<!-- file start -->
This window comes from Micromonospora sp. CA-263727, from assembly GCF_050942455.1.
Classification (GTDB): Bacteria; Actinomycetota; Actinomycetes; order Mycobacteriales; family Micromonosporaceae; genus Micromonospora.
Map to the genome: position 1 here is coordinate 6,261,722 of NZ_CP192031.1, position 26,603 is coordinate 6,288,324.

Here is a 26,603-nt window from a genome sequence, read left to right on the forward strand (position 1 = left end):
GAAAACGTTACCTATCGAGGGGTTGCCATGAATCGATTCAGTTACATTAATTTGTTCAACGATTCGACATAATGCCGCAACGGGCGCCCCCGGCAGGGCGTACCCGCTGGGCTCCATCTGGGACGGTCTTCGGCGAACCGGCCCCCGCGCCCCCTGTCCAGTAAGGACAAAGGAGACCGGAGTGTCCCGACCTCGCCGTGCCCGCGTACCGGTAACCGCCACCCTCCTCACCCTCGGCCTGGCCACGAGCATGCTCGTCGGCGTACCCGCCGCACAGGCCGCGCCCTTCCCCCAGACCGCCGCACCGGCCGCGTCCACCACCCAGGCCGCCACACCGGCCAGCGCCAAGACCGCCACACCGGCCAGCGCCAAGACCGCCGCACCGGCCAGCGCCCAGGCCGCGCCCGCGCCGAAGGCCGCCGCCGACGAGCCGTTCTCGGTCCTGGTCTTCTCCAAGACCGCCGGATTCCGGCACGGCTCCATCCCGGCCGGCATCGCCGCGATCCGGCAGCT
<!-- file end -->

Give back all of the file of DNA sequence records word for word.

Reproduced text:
This window comes from Micromonospora sp. CA-263727, from assembly GCF_050942455.1.
Classification (GTDB): Bacteria; Actinomycetota; Actinomycetes; order Mycobacteriales; family Micromonosporaceae; genus Micromonospora.
Map to the genome: position 1 here is coordinate 6,261,722 of NZ_CP192031.1, position 26,603 is coordinate 6,288,324.

Here is a 26,603-nt window from a genome sequence, read left to right on the forward strand (position 1 = left end):
GAAAACGTTACCTATCGAGGGGTTGCCATGAATCGATTCAGTTACATTAATTTGTTCAACGATTCGACATAATGCCGCAACGGGCGCCCCCGGCAGGGCGTACCCGCTGGGCTCCATCTGGGACGGTCTTCGGCGAACCGGCCCCCGCGCCCCCTGTCCAGTAAGGACAAAGGAGACCGGAGTGTCCCGACCTCGCCGTGCCCGCGTACCGGTAACCGCCACCCTCCTCACCCTCGGCCTGGCCACGAGCATGCTCGTCGGCGTACCCGCCGCACAGGCCGCGCCCTTCCCCCAGACCGCCGCACCGGCCGCGTCCACCACCCAGGCCGCCACACCGGCCAGCGCCAAGACCGCCACACCGGCCAGCGCCAAGACCGCCGCACCGGCCAGCGCCCAGGCCGCGCCCGCGCCGAAGGCCGCCGCCGACGAGCCGTTCTCGGTCCTGGTCTTCTCCAAGACCGCCGGATTCCGGCACGGCTCCATCCCGGCCGGCATCGCCGCGATCCGGCAGCT